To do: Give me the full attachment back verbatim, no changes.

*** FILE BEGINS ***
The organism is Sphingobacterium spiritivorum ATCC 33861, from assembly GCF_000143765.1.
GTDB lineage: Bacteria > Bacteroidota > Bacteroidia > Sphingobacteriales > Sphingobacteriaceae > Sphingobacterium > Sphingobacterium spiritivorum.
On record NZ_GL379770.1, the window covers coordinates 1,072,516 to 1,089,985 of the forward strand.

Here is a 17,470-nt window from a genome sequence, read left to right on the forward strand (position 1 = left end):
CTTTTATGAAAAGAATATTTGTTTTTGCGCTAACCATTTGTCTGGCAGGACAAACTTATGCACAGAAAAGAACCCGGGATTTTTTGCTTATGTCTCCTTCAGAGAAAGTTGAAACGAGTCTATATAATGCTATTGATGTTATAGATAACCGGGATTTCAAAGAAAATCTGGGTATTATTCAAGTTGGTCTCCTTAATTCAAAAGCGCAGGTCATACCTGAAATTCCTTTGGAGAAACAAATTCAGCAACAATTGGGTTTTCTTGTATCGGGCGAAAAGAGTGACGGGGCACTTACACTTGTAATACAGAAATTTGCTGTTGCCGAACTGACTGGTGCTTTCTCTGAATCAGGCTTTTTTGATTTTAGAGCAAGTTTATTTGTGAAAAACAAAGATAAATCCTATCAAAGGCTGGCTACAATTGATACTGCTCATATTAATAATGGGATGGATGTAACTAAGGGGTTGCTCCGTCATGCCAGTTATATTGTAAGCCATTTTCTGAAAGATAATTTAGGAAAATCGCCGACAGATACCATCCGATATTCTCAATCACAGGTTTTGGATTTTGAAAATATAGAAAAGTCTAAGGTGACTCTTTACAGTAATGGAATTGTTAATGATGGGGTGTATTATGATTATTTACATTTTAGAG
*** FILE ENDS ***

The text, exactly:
The organism is Sphingobacterium spiritivorum ATCC 33861, from assembly GCF_000143765.1.
GTDB lineage: Bacteria > Bacteroidota > Bacteroidia > Sphingobacteriales > Sphingobacteriaceae > Sphingobacterium > Sphingobacterium spiritivorum.
On record NZ_GL379770.1, the window covers coordinates 1,072,516 to 1,089,985 of the forward strand.

Here is a 17,470-nt window from a genome sequence, read left to right on the forward strand (position 1 = left end):
CTTTTATGAAAAGAATATTTGTTTTTGCGCTAACCATTTGTCTGGCAGGACAAACTTATGCACAGAAAAGAACCCGGGATTTTTTGCTTATGTCTCCTTCAGAGAAAGTTGAAACGAGTCTATATAATGCTATTGATGTTATAGATAACCGGGATTTCAAAGAAAATCTGGGTATTATTCAAGTTGGTCTCCTTAATTCAAAAGCGCAGGTCATACCTGAAATTCCTTTGGAGAAACAAATTCAGCAACAATTGGGTTTTCTTGTATCGGGCGAAAAGAGTGACGGGGCACTTACACTTGTAATACAGAAATTTGCTGTTGCCGAACTGACTGGTGCTTTCTCTGAATCAGGCTTTTTTGATTTTAGAGCAAGTTTATTTGTGAAAAACAAAGATAAATCCTATCAAAGGCTGGCTACAATTGATACTGCTCATATTAATAATGGGATGGATGTAACTAAGGGGTTGCTCCGTCATGCCAGTTATATTGTAAGCCATTTTCTGAAAGATAATTTAGGAAAATCGCCGACAGATACCATCCGATATTCTCAATCACAGGTTTTGGATTTTGAAAATATAGAAAAGTCTAAGGTGACTCTTTACAGTAATGGAATTGTTAATGATGGGGTGTATTATGATTATTTACATTTTAGAG